Properly badged and merch acquired, we were off to the conference itself. Here are some of Cory’s observations:

  • I learned a lot at the villages.
    • Turns out I’m better at lock-picking than I thought. Sessions discussed lock picking and how to use it during physical penetration testing (and how to look/act like an elevator tech during an engagement). One of our customers was a judge for the lock-picking tournament.
    • Social Engineering Village is one of the busiest and most entertaining. I attended the cold calls portion, which locked an attendee into a soundproof booth who made a call to a random business to have the target divulge a few critical pieces of information. The crowd roared when one participant acting as a compliance auditor got a pet store manager to expose a ton of information.
    • Car Hacking Village showed us how to exploit vehicles with the car’s controller area network (CAN bus).
    • Packet Hacking Village had a few great workshops to learn hands-on.
    • Password Village had great hands-on workshops as well for modern authentication.
  • Organizations invite you to hack them so they can improve their security.
    • The Pentagon asked people to hack their satellites with a $50k prize to the winning team. Through this process, the Pentagon discovered weak points and tactics an attacker would use to compromise their satellites.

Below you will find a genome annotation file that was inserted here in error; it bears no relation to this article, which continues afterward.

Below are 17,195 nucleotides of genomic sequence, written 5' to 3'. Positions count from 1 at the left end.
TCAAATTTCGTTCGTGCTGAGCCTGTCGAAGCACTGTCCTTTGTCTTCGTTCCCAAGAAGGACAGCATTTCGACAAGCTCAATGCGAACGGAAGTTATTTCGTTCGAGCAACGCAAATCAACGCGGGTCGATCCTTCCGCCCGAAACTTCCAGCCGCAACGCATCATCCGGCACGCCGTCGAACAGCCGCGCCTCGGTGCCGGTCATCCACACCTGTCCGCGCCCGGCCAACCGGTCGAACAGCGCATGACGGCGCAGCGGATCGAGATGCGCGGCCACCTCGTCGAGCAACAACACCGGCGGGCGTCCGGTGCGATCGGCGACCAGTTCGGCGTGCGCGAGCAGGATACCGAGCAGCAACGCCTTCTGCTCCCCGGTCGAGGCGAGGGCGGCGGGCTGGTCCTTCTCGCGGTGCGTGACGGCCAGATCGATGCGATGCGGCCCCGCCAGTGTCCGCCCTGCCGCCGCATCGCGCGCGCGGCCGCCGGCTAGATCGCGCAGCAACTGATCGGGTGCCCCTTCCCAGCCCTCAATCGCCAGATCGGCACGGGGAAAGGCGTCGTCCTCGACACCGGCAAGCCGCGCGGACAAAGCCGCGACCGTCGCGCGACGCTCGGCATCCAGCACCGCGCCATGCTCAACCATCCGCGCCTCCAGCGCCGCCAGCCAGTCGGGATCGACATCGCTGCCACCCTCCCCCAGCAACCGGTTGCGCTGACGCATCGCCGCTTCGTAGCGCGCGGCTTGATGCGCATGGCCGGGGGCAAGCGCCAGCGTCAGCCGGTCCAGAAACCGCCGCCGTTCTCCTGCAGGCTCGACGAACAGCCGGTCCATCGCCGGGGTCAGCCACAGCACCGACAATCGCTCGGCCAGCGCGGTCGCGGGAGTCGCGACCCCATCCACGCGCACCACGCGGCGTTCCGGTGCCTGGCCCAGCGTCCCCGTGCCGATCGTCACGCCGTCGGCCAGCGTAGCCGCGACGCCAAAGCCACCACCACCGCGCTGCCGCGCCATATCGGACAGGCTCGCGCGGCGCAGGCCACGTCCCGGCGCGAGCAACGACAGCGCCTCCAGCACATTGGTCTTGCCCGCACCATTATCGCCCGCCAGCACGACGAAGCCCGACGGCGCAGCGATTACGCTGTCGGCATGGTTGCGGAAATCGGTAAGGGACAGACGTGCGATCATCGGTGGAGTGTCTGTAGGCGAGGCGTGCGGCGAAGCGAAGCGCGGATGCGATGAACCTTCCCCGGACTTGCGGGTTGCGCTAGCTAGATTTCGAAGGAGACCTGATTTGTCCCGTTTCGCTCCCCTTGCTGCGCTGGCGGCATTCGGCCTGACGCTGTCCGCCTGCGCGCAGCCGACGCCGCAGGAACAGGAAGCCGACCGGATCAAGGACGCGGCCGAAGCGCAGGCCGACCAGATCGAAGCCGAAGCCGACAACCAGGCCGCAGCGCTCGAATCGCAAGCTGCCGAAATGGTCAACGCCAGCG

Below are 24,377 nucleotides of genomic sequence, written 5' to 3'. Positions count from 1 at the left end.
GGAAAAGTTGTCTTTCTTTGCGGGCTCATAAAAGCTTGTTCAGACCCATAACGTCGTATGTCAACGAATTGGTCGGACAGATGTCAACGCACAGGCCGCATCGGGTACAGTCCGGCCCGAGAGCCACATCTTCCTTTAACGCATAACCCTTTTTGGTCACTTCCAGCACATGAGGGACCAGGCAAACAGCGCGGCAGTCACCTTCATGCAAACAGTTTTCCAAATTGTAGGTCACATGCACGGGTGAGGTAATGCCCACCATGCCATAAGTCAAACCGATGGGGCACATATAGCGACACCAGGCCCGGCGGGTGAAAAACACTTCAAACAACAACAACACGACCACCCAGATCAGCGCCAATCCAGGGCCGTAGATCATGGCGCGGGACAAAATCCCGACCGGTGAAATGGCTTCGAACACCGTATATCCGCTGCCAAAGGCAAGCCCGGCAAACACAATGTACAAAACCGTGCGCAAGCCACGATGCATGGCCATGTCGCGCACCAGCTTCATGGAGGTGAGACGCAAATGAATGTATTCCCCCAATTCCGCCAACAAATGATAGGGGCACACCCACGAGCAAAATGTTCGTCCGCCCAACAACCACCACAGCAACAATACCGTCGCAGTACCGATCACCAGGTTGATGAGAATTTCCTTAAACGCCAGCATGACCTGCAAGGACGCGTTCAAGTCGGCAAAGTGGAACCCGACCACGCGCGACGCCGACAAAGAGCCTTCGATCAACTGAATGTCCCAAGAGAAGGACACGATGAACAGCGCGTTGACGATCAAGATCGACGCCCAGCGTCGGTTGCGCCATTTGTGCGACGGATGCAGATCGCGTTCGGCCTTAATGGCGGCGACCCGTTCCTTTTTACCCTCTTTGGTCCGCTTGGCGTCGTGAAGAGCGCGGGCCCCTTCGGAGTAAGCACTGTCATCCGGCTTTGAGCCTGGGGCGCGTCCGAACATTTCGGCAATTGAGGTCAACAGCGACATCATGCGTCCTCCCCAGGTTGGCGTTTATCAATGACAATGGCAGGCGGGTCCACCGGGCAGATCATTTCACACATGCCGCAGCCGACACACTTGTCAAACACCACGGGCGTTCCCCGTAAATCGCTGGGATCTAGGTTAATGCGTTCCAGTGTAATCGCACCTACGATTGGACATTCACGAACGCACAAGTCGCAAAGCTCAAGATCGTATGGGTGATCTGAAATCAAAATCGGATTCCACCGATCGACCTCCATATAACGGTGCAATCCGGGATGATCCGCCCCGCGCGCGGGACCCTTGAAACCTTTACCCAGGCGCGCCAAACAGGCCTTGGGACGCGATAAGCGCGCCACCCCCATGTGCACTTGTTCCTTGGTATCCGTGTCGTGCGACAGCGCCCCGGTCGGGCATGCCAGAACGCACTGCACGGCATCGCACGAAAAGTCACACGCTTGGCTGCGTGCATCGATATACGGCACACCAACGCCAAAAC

• Biomedical manufacturers had a similar setup where they invited people to find and disclose vulnerabilities.
    • AI Village invited people to train the large language models (LLMs) with incorrect information. For example, someone convinced the AI that 9 + 10 = 21.
  • Everyone had a ton of blinky badges.
  • Lines were no joke.
  • It was the most diverse group of people and the most inclusive conference I’ve attended.
  • I’d return now that I know what to expect and probably spend more time skilling up on areas I’d like to use to enter competitions.


Like Cory, I spent much of my time focusing on the villages. One of the things reiterated by many seasoned DEF CON attendees in my research before going was to focus on just a few things and not try to do everything. DEF CON is massive, and trying to do everything is impossible and overwhelming. Here are some things I hope to do when I return next year:

  • Spend more time learning in the various villages. They all have amazing volunteers who are willing to help and guide you.
  • Take part in at least one Capture the Flag (CTF). I’m not a Red or Blue Team resource, but there are so many different options in CTFs that I think I could have at least a little fun with some practice ahead of time (especially with a team).
  • Bring a trading item of some sort. DEF CON is a fun community of folks. Trading stickers, poker chips, coins, and badges are part of the fun!


But That’s Not All

While we’ve only focused on Black Hat and DEF CON in this post, there were other events in the area around the same time (in addition to smaller special events at DEF CON itself). Some of them are new, others have been around for years:

  • SquadCon, presented by Girls Hack Village
  • The Diana Initiative
  • BSidesLV


These events, parties, meetups, and sessions fall into the “Hacker Summer Camp” arena. It was a fantastic experience, and I look forward to returning next year!